Defending champ North Carolina knocked out in second round of March Madness

It was "Black Sunday" redux for the North Carolina Tar Heels.

The defending NCAA men's basketball champions had no answer for Texas A&M on either end of the floor and the Aggies blew out UNC, 86-65 Sunday afternoon in Charlotte.

Texas A&M advances to play Michigan on Thursday in the West Regional semifinals in Los Angeles. North Carolina's loss marks the second year in a row that the defending March Madness winner will miss the Sweet 16.

T.J. Starks led the way for A&M with 21 points, while Robert Williams added 13 rebounds, helping the Aggies take a 50-36 edge on the glass while shooting 52 percent — including 10 of 24 from 3-point range.

Joel Berry II scored 21 points in his final game for the second-seeded Tar Heels (26-11), who were trying to reach their third straight Final Four. North Carolina shot just 33 percent, including 6 of 31 (.194) on 3-pointers after entering the game shooting nearly 37 percent from behind the arc.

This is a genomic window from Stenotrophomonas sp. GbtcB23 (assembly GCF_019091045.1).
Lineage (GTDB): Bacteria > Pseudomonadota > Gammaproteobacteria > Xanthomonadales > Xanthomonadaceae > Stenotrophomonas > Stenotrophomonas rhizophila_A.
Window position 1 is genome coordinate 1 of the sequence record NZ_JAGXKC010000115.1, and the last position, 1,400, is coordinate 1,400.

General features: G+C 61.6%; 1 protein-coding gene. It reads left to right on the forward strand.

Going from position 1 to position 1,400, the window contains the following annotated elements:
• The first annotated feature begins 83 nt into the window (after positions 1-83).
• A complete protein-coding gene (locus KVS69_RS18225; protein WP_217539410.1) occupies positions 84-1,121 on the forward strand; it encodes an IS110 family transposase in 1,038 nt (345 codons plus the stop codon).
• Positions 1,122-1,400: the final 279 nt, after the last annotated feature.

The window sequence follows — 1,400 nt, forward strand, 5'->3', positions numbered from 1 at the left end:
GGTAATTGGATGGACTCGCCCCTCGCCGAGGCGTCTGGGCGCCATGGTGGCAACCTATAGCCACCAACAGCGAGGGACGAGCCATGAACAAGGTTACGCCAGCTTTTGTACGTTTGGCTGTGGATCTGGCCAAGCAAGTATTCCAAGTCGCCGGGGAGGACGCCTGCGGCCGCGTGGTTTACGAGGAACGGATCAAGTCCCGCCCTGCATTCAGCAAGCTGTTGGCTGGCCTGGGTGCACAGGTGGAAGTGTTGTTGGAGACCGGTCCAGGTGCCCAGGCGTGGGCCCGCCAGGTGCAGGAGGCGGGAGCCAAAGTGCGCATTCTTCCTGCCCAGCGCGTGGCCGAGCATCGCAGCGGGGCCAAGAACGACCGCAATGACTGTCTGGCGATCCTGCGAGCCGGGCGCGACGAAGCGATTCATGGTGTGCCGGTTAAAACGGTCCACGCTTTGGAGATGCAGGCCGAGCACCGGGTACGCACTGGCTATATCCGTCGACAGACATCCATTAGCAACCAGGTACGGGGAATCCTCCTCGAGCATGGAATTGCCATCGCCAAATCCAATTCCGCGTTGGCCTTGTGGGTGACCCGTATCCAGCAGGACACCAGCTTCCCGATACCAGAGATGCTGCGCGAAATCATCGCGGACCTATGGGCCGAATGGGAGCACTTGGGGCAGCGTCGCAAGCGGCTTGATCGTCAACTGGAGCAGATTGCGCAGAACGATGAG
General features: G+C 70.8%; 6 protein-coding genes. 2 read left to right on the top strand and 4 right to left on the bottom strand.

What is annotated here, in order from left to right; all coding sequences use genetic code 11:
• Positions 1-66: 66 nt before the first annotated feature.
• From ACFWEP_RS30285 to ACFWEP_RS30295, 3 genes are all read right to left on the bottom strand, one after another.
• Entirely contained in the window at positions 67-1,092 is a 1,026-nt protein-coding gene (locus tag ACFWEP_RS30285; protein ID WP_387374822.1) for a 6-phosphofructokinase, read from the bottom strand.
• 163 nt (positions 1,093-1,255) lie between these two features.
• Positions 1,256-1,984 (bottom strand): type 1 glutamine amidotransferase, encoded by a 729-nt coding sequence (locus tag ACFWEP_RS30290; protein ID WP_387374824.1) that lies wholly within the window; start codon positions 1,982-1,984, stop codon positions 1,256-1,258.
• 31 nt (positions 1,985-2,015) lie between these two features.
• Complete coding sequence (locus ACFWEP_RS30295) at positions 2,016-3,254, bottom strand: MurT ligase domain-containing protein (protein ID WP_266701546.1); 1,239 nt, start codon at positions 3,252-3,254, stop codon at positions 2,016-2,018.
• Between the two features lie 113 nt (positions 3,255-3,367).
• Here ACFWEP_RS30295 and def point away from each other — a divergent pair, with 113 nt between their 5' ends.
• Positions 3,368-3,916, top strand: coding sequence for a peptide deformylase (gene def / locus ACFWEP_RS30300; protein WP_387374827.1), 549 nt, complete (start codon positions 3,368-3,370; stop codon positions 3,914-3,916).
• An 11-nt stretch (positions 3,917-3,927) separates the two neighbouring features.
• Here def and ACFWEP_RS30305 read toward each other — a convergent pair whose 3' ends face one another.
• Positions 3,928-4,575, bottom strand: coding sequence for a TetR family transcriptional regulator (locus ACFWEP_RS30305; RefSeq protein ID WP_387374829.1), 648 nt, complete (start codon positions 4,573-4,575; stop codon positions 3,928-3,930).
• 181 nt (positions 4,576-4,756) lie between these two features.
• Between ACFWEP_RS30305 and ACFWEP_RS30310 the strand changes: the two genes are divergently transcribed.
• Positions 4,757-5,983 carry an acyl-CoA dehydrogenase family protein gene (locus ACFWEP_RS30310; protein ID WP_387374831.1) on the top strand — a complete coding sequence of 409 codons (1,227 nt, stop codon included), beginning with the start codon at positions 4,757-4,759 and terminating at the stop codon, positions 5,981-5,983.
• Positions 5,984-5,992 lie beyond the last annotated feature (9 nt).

The Tar Heels were a very different team than last year's title winner, namely in the way they leaned on a small-ball lineup. But expectations grew that they could make a third straight Final Four run as UNC found a final-month groove, including two wins against Duke and a trip to the Atlantic Coast Conference Tournament championship game.

Instead -- after a heartbreaking title-game loss to Villanova in 2016 followed by last year's title win against Gonzaga -- the Tar Heels found themselves eliminated on the tournament's opening weekend for the first time since 2014.

UNC led 20-13 early only to see the Aggies go on a 15-0 run to change the entire dynamic of the game. Tyler Davis (18 points, nine rebounds) got loose for three baskets inside as the Aggies asserted themselves in the paint, while UNC started missing shot after shot.

By halftime, the Aggies had pushed to a 42-28 lead, then got 3-pointers from Admon Gilder and D.J. Hogg to open the second half and push the margin to a stunning 20 points.

Amazingly enough, the Tar Heels got no closer than 17 again to stun a crowd that was wearing a lot of blue and expecting the Tar Heels to advance.

The loss was just the second time the Tar Heels had lost an NCAA Tournament game in their home state. The first time happened on March 11, 1979, when No. 1-seeded UNC -- led by the legendary Dean Smith -- was stunned by Ivy League champions Penn in Raleigh. Two hours later, No. 2 seed Duke fell to St. John's, forever immortalizing that day as "Black Sunday" in North Carolina.

The Associated Press contributed to this report.